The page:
***To anyone in the field who ever complained about the sort of training and technical assistance that’s provided by the Office of Juvenile Justice and Delinquency Prevention: put up or shut up!
The agency has posted an open invitation for anyone in the juvenile justice community to complete an online needs assessment. The assessment, available here on the National Training and Technical Assistance website, takes about half an hour to complete, depending on your answers (certain responses open up a field of new follow-up questions).
Training and TA are a big part of what OJJDP does; this is a huge opportunity to tell leadership what the field wants.
***Thanks to everyone who made it to Youth Today’s OJJDP@35 event, where former administrators of OJJDP met to discuss their experiences at the top. A whole bunch of features from the event will be included on our OJJDP@35 website and in our December issue. For now, a few things that jumped out from the four hours of panel discussion (and a couple extra hours over beers after that):
--The Valid Court Order almost was never. The reauthorization of the Juvenile Justice and Delinquency Prevention Act was all set to pass in 1980, with no valid court order (VCO) exception in it. For those who don’t know: VCOs allow judges, who cannot detain status offenders simply for the commission of a status offense, to enter actual court orders instructing those youths never to do it again. If they do, the judge can detain them pursuant to violation of the court order.
Then, President Ronald Reagan was inaugurated in 1981, and barely any legislation passed for the rest of the year. And in an effort save the reauthorization bill from remaining dead in the water, former Rep. Ike Andrews (D-N.C.) flipped sides and supported the insertion of the valid court order. Reliving the experience, the typically-unflappable Robbie Callaway still looked genuinely angry about the way it all went down.
At the time, passing up a chance to reauthorize was not an option for advocates. Reagan would attempt to zero out OJJDP in his budget every year, so without a reauthorized bill who knows what would become of the federal leadership on JJ. But if judges had been barred from detaining truants, runaways and teen sex workers for the past 30 years, you would have to think a much more nuanced landscape for dealing with status offenders probably would be around today.
--It was clear from hearing the accounts of administrators from various eras that the relationship between the OJJDP administrator and his (all the administrators so far have been male) immediate superior, the assistant attorney general for justice programs, has never been spelled out in a way everyone can live with. Al Regnery freely admitted he did whatever he wanted with no approval; Bob Sweet chafed under the heavy hand of his boss, Jimmy Gurule. Shay Bilchik and Laurie Robinson had their battles over streamlining during the Clinton administration, and there was no love lost between Dubya-era administrator J. Robert Flores and his superior, Regina Schofield.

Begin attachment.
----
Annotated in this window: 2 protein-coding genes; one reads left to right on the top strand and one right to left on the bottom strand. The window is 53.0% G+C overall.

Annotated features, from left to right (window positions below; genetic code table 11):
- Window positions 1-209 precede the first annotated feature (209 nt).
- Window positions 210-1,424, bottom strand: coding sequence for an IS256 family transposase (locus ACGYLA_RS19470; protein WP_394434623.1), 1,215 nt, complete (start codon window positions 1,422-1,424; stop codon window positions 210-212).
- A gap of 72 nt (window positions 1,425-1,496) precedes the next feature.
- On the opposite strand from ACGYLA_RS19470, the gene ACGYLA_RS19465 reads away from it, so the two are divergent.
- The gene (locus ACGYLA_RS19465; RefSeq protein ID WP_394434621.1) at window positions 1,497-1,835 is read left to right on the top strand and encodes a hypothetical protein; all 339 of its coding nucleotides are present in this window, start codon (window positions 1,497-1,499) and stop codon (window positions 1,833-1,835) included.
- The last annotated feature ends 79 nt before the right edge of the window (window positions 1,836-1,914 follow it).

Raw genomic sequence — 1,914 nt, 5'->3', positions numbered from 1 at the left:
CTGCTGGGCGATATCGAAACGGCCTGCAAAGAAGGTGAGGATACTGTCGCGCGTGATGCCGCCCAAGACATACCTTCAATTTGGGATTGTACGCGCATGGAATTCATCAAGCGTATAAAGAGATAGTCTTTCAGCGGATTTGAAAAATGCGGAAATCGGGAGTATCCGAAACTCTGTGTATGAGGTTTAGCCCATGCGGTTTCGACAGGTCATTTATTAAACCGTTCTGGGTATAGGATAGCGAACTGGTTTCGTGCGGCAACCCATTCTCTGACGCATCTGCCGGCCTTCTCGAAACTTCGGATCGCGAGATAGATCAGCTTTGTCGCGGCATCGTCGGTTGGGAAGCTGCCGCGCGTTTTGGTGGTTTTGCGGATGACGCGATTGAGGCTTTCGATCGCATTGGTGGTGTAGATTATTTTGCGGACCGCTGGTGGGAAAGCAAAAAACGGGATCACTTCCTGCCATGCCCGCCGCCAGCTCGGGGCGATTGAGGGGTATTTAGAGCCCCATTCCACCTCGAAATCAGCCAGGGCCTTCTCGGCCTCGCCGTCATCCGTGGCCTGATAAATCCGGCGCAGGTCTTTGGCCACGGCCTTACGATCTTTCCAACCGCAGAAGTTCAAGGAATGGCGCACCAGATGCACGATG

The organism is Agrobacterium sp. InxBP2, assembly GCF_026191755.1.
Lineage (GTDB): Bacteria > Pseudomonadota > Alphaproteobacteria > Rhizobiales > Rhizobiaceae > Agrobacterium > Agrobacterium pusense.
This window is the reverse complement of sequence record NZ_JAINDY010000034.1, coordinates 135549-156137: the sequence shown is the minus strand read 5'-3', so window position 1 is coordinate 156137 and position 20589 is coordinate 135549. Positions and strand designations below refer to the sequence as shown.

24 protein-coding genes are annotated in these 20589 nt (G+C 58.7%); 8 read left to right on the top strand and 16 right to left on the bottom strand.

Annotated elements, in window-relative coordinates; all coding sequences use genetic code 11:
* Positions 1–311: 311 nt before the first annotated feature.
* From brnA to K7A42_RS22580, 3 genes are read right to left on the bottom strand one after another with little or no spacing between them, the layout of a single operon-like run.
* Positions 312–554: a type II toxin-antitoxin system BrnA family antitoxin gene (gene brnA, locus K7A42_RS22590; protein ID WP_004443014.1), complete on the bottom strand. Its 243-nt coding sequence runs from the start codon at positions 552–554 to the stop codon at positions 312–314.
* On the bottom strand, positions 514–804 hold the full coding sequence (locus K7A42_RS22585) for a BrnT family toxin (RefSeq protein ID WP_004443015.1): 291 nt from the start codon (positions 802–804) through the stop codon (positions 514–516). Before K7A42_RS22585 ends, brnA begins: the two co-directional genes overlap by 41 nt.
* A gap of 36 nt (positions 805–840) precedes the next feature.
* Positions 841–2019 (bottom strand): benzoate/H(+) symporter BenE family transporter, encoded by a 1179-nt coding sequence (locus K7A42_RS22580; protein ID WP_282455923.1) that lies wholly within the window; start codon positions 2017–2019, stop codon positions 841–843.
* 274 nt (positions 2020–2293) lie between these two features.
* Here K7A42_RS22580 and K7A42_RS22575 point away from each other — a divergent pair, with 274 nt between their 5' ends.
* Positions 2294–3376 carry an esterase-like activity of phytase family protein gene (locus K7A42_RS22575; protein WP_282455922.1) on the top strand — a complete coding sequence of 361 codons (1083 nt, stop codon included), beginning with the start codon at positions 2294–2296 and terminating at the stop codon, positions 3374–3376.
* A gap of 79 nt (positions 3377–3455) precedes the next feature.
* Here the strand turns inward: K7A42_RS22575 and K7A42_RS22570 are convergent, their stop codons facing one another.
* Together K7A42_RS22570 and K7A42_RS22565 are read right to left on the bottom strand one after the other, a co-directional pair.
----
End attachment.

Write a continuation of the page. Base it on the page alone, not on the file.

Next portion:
Some of this comes down to grant making: who ultimately makes the calls, and is everyone okay with the way it works? For comparative value, take the Family Youth Services Bureau, a division of the Administration on Children and Families at HHS. During the George W. Bush years, former commissioner Harry Wilson said, everyone was on the same page.
Wilson would make official recommendations on grants to his boss, Joan Ohl, who would spend hours picking through the awards with him. The majority of them were OK’d. The list went up to ACF boss Wade Horn, and all he really wanted to see was what high-scoring bids might have gotten skipped, and why?
The hope is that whoever runs OJJDP and newly sworn-in OJP boss Laurie Robinson, back for a second time, have a clear understanding and respect of each other’s roles when it comes to OJJDP activity.
--Not sure what’s worse: that so many administrators came in with no experience, or that so many left with no desire to stay engaged. Heard from more than one attendee that they fully intend to ask some of the former administrators to get involved in their JJ causes.
--Former administrator Bob Sweet: You would like the grant OJJDP made this fall to the D.C.-based Experience Corps. The corps plans to use its $2.7 million mentoring grant to pair very young children (K-3) with older mentors who will, among other things, tutor them in reading. This clearly remains a passionate cause for Sweet, who sees the absurdly high illiteracy rate among juvenile offenders as a cause of delinquency, not a symptom.
--Wait, so there was a time when Congressmen were just happy to have discretionary money go to their districts? They didn’t need to actually dictate which group got it? To a reporter whose first big assignment at Youth Today was to chart all of the federal earmarks, that sounds about as real as Narnia.
-- Al Regnery on the emergence of the missing children account, which is now mostly spent on the National Center for Missing and Exploited Children: The JJDPA statute is “pretty broad,” but at the time he knew “missing kids was somewhat outside of it, frankly.”